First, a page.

Brent and Erin took a sequence of pictures during the raising of their new Maine-made Pika wind turbine, so students could see how the process works. The first photo shows the overall setting with the tower raised. This is an off-grid farmhouse. Over to the left you can see a small shed with the solar array on the roof. This was the existing system. I'm not sure how large, but I'd say it's less than a kW, so the most power it could provide on a midwinter's day in Maine would be roughly 2.5 kWh. That's enough to watch TV or run a computer for a few hours, to run some lights, and maybe do one load of laundry every three or four days (but it would need to be sunny for all those winter days). In summer there would be more like 6.5 kWh available per day. Brent and Erin obviously needed the Pika to even out power production over the course of the year.
The Pika engineers had been working on a solution to just this problem, and wanted some test sites close to their southern Maine production facility. We almost got one of these for the campus, but the idea fell through the cracks of various personnel and sustainability plan changes. Getting one for Brent and Erin's farm was a great opportunity to make up this deficiency, and I was pleased that my students and I could be of help.
This first shot, although out of sequence, shows the overall layout of the site just prior to lifting. This is a tilt-up tower, and a gin-pole and winch arrangement is used to get it in position. Here the main tower is up on blocks and sawhorses, while the gin pole is in the proper position for the lift.
Here's the arrangement at the top of the gin pole, where a heavy duty lifting bracket transmits the force from the winch cable to the main tower guys. This tower was made by Renewable NRG Systems of Hinesburg VT. This company has been a great partner for the college over the years. Long ago they trained me in met tower work, and I've passed the knowledge on to multiple generations of SEM students.
The tower itself was an older model 40 m RNRG tower, and was donated used to the college's wind study in 2009, if memory serves, by a different company, Competitive Energy Systems. By 2014, it was too short for today's taller wind systems, and thus obsolete and surplus to requirements.
A two-to-one mechanical advantage pulley system is used to increase the lifting power of the winch from 10,000 to 20,000 pounds.
Threading the winch cable through the pulley system.
The winch and winch anchor. We used screw-in rock anchors, there being plenty of shallow ledge on this site. This necessitated the rental of a large compressor and hammer drill, a heavy expenses, but one which will pay off in longevity and security of the anchors. Each anchor can accept up to 27,000 pounds.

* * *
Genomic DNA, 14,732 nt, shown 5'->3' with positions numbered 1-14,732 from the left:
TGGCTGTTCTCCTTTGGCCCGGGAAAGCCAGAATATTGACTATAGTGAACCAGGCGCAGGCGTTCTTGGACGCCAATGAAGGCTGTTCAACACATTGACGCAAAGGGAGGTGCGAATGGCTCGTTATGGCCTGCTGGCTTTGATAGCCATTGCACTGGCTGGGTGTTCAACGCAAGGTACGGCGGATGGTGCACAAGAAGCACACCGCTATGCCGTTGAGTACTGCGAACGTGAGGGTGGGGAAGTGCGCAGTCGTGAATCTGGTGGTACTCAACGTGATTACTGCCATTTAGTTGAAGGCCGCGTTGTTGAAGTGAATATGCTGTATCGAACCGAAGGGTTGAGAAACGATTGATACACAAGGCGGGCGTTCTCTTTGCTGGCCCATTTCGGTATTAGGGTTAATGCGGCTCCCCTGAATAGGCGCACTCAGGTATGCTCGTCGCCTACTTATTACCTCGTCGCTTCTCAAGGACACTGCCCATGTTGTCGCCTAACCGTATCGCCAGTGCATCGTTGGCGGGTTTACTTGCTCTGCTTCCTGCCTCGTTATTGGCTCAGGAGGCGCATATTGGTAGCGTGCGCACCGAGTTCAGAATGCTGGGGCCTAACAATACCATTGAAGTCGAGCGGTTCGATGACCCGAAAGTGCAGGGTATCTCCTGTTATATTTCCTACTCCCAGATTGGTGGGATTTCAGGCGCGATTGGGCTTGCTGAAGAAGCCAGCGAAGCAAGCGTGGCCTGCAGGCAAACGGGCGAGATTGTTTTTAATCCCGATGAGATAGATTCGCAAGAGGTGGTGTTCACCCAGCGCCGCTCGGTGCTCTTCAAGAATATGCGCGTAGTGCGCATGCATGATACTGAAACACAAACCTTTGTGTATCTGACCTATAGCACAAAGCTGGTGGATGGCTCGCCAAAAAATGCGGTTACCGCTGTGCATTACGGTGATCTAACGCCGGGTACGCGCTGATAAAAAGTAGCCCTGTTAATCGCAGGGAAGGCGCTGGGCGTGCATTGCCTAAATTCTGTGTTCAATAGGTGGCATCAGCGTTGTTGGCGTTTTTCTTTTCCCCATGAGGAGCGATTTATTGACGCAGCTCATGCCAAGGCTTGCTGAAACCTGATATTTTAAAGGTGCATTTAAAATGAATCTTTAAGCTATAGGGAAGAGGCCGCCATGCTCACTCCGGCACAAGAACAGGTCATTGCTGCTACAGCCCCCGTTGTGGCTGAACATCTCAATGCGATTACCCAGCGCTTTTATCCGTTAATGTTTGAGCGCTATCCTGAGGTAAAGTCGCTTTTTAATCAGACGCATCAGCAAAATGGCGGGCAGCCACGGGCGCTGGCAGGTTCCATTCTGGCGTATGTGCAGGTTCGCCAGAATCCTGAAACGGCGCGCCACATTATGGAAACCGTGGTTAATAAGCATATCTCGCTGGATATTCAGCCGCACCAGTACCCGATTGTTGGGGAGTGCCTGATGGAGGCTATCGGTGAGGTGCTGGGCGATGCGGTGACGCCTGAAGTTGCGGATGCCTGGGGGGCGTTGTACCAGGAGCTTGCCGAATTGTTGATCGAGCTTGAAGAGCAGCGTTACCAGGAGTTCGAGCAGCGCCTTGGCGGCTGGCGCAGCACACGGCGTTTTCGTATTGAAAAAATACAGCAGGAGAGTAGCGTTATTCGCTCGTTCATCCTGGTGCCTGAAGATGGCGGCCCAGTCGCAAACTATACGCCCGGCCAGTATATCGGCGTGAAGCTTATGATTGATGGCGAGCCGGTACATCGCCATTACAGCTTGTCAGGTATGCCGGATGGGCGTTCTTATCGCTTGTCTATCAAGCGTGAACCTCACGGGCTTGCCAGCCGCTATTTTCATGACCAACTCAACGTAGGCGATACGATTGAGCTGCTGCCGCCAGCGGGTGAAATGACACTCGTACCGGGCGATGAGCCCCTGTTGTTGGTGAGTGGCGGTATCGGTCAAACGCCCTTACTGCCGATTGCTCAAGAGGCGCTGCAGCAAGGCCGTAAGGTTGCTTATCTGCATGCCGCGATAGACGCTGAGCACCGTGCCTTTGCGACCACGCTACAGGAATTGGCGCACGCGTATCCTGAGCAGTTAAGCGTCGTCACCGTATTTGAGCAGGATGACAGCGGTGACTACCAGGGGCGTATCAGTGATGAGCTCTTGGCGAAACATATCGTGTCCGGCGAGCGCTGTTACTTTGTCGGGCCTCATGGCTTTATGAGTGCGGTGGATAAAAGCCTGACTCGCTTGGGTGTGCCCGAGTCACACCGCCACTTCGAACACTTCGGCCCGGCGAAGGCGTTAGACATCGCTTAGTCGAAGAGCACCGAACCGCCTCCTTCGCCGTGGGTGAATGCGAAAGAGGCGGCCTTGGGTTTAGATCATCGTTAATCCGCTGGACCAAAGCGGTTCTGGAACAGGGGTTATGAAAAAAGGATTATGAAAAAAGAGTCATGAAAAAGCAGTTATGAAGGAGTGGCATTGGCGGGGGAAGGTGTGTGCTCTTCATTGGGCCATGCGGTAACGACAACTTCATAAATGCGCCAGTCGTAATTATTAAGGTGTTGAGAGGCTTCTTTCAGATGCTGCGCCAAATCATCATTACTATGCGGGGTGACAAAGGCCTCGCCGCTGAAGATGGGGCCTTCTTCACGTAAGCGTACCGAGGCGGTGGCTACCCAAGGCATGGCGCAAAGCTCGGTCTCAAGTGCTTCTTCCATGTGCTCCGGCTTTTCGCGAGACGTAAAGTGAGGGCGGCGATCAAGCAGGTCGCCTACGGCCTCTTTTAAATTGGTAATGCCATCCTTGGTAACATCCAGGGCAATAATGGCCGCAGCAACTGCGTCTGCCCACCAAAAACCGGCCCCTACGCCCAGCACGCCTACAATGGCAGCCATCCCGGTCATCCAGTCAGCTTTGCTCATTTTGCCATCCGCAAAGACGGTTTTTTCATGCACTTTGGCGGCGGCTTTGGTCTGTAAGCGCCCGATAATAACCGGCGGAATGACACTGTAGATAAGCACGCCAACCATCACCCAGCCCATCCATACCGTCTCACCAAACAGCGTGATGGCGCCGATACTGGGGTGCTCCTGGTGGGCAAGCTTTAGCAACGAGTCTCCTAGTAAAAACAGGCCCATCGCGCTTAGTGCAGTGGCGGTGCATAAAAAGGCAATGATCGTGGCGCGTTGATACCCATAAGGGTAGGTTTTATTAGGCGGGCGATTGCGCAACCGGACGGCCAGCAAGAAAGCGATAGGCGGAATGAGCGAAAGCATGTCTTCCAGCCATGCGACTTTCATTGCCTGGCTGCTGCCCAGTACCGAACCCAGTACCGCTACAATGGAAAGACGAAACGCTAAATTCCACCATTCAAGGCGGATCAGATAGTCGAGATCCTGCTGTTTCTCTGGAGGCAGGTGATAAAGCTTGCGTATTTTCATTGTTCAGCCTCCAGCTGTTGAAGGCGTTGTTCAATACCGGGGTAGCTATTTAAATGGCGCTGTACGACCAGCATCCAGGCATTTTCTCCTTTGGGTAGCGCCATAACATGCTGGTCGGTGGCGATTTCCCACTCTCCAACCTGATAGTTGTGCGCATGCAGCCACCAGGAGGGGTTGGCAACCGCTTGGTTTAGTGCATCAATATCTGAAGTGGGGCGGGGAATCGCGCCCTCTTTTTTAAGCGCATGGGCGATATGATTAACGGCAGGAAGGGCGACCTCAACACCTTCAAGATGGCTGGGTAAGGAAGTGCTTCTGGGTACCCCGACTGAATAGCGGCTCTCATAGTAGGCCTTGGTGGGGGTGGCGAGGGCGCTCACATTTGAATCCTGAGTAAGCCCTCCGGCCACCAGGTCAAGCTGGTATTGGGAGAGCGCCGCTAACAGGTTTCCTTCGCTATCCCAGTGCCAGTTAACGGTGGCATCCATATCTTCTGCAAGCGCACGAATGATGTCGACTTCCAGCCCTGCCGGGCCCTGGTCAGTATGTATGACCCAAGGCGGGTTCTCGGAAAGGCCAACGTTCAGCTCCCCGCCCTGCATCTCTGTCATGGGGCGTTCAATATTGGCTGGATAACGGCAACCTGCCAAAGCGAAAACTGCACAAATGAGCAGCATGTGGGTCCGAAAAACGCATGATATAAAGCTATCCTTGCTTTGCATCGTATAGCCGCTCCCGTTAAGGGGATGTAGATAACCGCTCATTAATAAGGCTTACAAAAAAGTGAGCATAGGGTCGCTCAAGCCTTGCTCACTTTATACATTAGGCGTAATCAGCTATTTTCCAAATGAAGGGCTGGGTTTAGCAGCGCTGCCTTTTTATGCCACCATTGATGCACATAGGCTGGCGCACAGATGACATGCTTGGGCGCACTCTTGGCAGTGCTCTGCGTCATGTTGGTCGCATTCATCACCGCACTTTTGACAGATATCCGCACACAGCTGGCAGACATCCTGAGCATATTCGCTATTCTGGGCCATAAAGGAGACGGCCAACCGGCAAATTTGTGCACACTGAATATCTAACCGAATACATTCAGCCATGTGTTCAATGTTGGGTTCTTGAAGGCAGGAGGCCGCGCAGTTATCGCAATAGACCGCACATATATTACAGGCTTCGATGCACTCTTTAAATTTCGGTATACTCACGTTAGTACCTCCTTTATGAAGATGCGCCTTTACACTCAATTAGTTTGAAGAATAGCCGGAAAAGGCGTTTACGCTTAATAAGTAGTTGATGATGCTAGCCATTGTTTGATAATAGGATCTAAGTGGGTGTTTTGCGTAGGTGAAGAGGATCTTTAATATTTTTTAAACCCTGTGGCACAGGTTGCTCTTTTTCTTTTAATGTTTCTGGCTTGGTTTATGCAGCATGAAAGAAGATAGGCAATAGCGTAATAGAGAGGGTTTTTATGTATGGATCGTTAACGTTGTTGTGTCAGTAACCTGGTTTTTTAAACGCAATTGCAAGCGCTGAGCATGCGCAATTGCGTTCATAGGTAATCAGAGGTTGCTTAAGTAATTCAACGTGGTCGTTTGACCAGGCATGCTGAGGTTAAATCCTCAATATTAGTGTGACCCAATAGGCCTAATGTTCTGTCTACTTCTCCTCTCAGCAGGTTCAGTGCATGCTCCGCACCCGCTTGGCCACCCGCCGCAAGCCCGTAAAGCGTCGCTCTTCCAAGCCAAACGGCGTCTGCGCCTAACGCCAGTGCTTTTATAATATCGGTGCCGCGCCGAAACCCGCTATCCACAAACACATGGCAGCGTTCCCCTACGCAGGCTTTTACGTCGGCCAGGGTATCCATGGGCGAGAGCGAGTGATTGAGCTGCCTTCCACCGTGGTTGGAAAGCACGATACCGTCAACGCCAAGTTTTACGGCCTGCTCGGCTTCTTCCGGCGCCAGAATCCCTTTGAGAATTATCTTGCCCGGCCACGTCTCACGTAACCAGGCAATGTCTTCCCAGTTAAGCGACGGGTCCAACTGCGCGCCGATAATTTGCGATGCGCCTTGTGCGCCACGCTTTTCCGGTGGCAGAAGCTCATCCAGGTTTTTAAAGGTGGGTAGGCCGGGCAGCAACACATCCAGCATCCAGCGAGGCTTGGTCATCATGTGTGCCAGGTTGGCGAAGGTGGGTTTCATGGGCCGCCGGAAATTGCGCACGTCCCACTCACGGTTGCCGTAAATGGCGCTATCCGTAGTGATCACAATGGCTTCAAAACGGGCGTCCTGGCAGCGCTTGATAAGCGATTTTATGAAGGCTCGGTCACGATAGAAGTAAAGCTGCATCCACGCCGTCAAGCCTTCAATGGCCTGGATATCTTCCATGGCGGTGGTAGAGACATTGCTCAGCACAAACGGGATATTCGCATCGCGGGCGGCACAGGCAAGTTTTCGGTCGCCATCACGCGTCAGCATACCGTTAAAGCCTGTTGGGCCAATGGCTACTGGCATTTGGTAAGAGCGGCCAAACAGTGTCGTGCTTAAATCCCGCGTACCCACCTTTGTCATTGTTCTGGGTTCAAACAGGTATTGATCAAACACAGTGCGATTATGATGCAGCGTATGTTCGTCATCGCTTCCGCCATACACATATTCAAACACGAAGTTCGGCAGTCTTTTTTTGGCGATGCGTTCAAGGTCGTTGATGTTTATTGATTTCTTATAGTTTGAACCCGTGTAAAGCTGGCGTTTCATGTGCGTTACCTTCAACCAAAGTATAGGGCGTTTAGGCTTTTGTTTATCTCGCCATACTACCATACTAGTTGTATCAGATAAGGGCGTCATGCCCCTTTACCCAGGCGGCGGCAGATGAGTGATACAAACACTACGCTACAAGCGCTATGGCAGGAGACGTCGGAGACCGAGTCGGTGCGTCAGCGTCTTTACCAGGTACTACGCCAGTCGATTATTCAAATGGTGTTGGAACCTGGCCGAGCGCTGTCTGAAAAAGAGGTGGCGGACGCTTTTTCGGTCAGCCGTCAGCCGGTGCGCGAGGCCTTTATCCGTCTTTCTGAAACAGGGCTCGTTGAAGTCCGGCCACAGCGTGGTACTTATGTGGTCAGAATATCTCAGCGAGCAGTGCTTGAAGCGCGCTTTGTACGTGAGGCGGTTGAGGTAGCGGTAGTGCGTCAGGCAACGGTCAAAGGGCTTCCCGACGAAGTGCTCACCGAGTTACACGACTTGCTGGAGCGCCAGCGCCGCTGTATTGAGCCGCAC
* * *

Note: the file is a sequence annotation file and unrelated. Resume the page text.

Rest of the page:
Detail of the base or hinge plate. The gin is hinged above and behind the main tower hinge. Brent poured a concrete slab to prevent shifting of the base plat over years of use.
A cold rain hindered progress. The sensitive electronics of the turbine head needed to be protected from this.
These plastic keeper bolts (under the paper) prevent damage to the slip-rings and other components through premature rotation. The yaw bearing sits above (to the right in this picture) the threaded metal cuff in the upper left.
The motherboard, showing the 12 gauge UV protected connector wire (which runs all the way to the house) and slip rings (in the see-through plastic puck at the center)..
The shroud that covers the electronics.
Assembling the blades to the turbine head.
Brent admires progress so far. But the worst is yet to come.
Torque-loading the blade nut, a "lefty-tighty" left hand thread. It took a moment for us to realize that this torque wrench design doesn't work for left hand threads. We improvised by tightening Tony's Subaru lug nuts to the required 60 pounds feet, then using that same muscle memory to calibrate the same amount of torque to the turbine head. Note to Pika: Order a left-hand torque wrench.
Assembling the vane.
Raising the main tower. This part takes a long time because you need to adjust the guy tension every few feet, to make up for the uneven height of the side anchors.
A good shot showing the additional curve we deliberately gave to the main tower. This is to allow for the additional elasticity of the upper guys compared to the lower. They are the same diameter cable, but longer, so there's more elasticity. In the end we put in too much of a curve and had to take it out later while trimming the tower.
Shifting the load from the gin-pole to the main anchors using RNRG's specially designed come-along winch. And yes, I am holding my child. Little Roo had to accompany me on this expedition because mommy was at the dentist that day and didn't want to break her appointment (and be forced to wait two months for a new one). I stayed out of the line of fire and primarily gave instructions and advice.
Brent puzzles out the come-along. Notice the winch wire is loose. The weight of the gin pole is holding the main tower in position, because the overall center of gravity is now on the gin pole side of the hinge. To manage this, we always make the rear tower guys a little short, so that the tower stops gently before it slams "over the top."
And the final effect. You can see the power production here. We'll take a field trip out to this site during this semester's physics labs.